In these cases, your top priority for operational amplifier selection is likely one or more signal-chain performance parameters. These might include AC performance terms, such as distortion and broadband noise performance, or DC terms, such as input offset and offset drift.
But, in energy-constrained applications for which you must wring out every last bit of unnecessary power dissipation, the temptation is to start by looking for the operational amplifier with the lowest quiescent current. Unfortunately, this intuitively reasonable approach all too often identifies numerous candidates that meet the application’s power requirement but not necessarily its GBWP (gain-bandwidth product) needs.
For a given circuit topology, GBWP and Iq (quiescent current) go hand in hand—essentially in direct proportion. The reasons for this behavior are several and tied to the detailed topology of specific amplifiers.
At the top level, however, consider that the operational amplifier you choose must charge and discharge internal capacitances at signal speed. The resulting displacement currents flow from the internal bias current of the amplifier, which determines the net Iq. Therefore, for a given topology, as bandwidth increases so must the amplifier’s Iq.
A helpful figure of merit
The challenge for low-power design, then, is not simply to find low-power operational amplifiers, but to find operational amplifiers that most efficiently provide bandwidth. A simple figure of merit to assess operational-amplifier bandwidth efficiency is the ratio of GBWP to Iq.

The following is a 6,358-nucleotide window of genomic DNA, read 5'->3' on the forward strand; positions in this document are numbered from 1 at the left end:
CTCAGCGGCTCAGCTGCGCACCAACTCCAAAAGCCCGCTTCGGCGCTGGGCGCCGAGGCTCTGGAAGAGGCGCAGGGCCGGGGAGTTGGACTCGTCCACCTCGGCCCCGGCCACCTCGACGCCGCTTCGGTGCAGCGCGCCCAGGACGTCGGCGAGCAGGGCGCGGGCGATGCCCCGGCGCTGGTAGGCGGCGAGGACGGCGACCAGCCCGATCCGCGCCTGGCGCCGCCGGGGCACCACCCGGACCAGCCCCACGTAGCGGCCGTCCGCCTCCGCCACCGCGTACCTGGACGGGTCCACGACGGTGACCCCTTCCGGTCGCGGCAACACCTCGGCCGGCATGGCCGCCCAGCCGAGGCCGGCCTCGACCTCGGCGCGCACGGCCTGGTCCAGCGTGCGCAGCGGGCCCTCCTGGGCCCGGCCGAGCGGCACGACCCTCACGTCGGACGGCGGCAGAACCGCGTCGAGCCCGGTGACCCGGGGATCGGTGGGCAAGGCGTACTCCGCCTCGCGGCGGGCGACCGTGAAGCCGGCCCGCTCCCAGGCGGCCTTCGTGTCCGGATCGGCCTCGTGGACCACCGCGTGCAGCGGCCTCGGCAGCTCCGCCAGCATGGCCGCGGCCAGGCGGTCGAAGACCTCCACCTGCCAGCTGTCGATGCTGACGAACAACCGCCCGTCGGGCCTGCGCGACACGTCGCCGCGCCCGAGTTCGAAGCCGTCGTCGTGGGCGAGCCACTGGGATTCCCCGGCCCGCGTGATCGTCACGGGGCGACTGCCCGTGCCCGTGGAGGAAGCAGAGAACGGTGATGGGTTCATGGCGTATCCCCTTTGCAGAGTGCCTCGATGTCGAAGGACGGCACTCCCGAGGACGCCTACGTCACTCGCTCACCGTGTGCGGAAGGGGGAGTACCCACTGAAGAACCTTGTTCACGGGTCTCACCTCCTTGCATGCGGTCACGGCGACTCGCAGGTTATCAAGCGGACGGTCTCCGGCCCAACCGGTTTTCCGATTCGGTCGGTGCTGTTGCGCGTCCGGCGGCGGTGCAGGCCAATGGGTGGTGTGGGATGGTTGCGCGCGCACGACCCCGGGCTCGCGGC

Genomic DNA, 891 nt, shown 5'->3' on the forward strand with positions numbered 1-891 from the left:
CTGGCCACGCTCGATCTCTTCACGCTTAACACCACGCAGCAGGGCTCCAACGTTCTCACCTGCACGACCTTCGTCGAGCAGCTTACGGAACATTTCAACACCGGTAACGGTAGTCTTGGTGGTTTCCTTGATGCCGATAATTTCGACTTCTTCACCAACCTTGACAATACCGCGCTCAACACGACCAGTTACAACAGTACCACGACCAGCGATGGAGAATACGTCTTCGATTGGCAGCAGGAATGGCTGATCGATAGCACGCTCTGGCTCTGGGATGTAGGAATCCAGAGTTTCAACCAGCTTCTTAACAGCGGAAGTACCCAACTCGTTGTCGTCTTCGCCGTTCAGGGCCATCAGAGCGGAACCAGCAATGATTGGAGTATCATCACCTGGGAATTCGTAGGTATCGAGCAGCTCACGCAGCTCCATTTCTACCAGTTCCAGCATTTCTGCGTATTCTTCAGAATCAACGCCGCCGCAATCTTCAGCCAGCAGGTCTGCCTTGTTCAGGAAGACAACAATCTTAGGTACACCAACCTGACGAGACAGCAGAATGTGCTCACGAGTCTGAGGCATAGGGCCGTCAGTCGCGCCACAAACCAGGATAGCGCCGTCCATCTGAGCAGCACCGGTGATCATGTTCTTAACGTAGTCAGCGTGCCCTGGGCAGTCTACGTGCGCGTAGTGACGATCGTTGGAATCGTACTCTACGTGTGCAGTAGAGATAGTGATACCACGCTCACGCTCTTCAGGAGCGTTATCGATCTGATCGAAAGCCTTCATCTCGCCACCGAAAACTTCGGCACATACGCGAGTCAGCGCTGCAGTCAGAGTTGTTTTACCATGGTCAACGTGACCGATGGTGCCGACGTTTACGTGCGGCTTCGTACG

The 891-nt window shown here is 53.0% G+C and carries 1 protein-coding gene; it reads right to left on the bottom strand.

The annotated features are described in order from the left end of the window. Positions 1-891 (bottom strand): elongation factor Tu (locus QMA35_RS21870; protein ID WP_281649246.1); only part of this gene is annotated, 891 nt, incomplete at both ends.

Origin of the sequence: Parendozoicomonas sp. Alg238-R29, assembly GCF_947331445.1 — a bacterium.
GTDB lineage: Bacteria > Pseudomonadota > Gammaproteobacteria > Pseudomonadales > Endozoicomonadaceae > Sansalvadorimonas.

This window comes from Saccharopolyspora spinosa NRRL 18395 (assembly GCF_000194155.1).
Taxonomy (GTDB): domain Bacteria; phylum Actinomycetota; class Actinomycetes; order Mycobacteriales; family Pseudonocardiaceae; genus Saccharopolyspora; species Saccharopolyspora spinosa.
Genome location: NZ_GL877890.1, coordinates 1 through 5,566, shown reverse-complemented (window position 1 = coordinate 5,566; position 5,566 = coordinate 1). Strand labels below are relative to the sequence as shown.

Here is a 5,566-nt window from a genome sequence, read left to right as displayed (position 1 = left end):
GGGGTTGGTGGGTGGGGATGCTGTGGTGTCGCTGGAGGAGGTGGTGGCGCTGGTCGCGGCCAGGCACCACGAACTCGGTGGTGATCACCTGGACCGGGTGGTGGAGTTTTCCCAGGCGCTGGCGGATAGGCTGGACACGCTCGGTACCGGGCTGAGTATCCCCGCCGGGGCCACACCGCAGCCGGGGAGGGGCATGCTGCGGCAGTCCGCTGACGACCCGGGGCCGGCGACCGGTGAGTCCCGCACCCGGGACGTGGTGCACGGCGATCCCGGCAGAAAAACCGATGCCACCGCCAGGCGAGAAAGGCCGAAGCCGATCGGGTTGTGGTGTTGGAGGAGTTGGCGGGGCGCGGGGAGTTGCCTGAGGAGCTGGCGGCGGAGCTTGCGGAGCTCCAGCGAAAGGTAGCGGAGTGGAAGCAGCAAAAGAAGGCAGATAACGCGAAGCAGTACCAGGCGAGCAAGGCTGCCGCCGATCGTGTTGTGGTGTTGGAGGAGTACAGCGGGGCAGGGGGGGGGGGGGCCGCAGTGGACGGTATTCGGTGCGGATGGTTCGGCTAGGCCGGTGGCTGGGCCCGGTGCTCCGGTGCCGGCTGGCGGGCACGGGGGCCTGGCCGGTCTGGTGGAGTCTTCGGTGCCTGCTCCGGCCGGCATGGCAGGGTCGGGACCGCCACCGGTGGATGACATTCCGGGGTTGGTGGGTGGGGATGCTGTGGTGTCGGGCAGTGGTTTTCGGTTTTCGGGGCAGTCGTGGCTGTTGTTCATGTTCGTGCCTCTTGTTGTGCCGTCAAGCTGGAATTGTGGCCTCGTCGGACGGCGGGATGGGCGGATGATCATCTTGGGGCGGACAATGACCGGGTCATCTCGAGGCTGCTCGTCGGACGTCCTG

In an example in the article, a performance comparison and figure-of-merit calculation for four devices of similar architecture—in this case, the Microchip MCP644X, MCP640X, MCP628X and MCP629X—shows a figure of merit that varies barely more than an octave, while the GBWP and Iq vary by a little more than three orders of magnitude. Indeed, at the lower bandwidths, the figure of merit for these devices is nearly constant.
In practice, your selection process will focus, of course, on competing devices of similar GBWP, not a group covering several orders of magnitude. First, though, you must determine the answer to one key question: "GBWP: How much is enough?"
This article explores the tradeoff and balance of gain-bandwidth versus quiescent current and in detail, with analysis, equations, and examples. To read it as a pdf document, click here; to read it as a Microsoft Word document, click here.
About the author:
Namrata Pandya is a Product Marketing Engineer for the Analog and Interface Products Division of Microchip Technology Inc. in Chandler, Ariz. She is responsible for the strategic marketing of operational amplifiers, as well as tactical marketing support for Microchip’s Analog and Interface products in the South Pacific and ASEAN countries. Prior to joining Microchip in 2007, Namrata spent two years with Cypress Semiconductor in San Jose, CA in Product Marketing. She earned a BSEE degree from Mumbai University in August 2001 and a Masters of Electrical Engineering degree from San Jose State University in December 2006.